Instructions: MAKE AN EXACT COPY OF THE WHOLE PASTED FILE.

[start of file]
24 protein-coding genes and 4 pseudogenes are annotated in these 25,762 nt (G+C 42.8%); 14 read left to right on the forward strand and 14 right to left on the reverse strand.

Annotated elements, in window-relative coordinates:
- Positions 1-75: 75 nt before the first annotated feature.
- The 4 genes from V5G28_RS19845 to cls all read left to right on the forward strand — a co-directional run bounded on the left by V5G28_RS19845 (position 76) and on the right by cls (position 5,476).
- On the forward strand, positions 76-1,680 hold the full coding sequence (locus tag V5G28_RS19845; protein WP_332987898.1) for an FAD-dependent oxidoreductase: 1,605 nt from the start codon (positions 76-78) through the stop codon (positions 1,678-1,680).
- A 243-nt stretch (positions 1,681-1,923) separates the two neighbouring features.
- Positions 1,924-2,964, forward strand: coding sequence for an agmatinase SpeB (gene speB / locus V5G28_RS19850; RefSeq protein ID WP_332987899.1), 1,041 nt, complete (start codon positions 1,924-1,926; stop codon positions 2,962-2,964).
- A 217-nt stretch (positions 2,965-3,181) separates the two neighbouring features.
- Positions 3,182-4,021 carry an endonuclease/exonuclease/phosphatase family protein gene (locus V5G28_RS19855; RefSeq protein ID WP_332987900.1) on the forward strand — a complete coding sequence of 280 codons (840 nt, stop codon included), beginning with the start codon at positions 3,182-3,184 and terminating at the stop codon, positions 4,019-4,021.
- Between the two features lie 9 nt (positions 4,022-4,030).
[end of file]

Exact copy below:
24 protein-coding genes and 4 pseudogenes are annotated in these 25,762 nt (G+C 42.8%); 14 read left to right on the forward strand and 14 right to left on the reverse strand.

Annotated elements, in window-relative coordinates:
- Positions 1-75: 75 nt before the first annotated feature.
- The 4 genes from V5G28_RS19845 to cls all read left to right on the forward strand — a co-directional run bounded on the left by V5G28_RS19845 (position 76) and on the right by cls (position 5,476).
- On the forward strand, positions 76-1,680 hold the full coding sequence (locus tag V5G28_RS19845; protein WP_332987898.1) for an FAD-dependent oxidoreductase: 1,605 nt from the start codon (positions 76-78) through the stop codon (positions 1,678-1,680).
- A 243-nt stretch (positions 1,681-1,923) separates the two neighbouring features.
- Positions 1,924-2,964, forward strand: coding sequence for an agmatinase SpeB (gene speB / locus V5G28_RS19850; RefSeq protein ID WP_332987899.1), 1,041 nt, complete (start codon positions 1,924-1,926; stop codon positions 2,962-2,964).
- A 217-nt stretch (positions 2,965-3,181) separates the two neighbouring features.
- Positions 3,182-4,021 carry an endonuclease/exonuclease/phosphatase family protein gene (locus V5G28_RS19855; RefSeq protein ID WP_332987900.1) on the forward strand — a complete coding sequence of 280 codons (840 nt, stop codon included), beginning with the start codon at positions 3,182-3,184 and terminating at the stop codon, positions 4,019-4,021.
- Between the two features lie 9 nt (positions 4,022-4,030).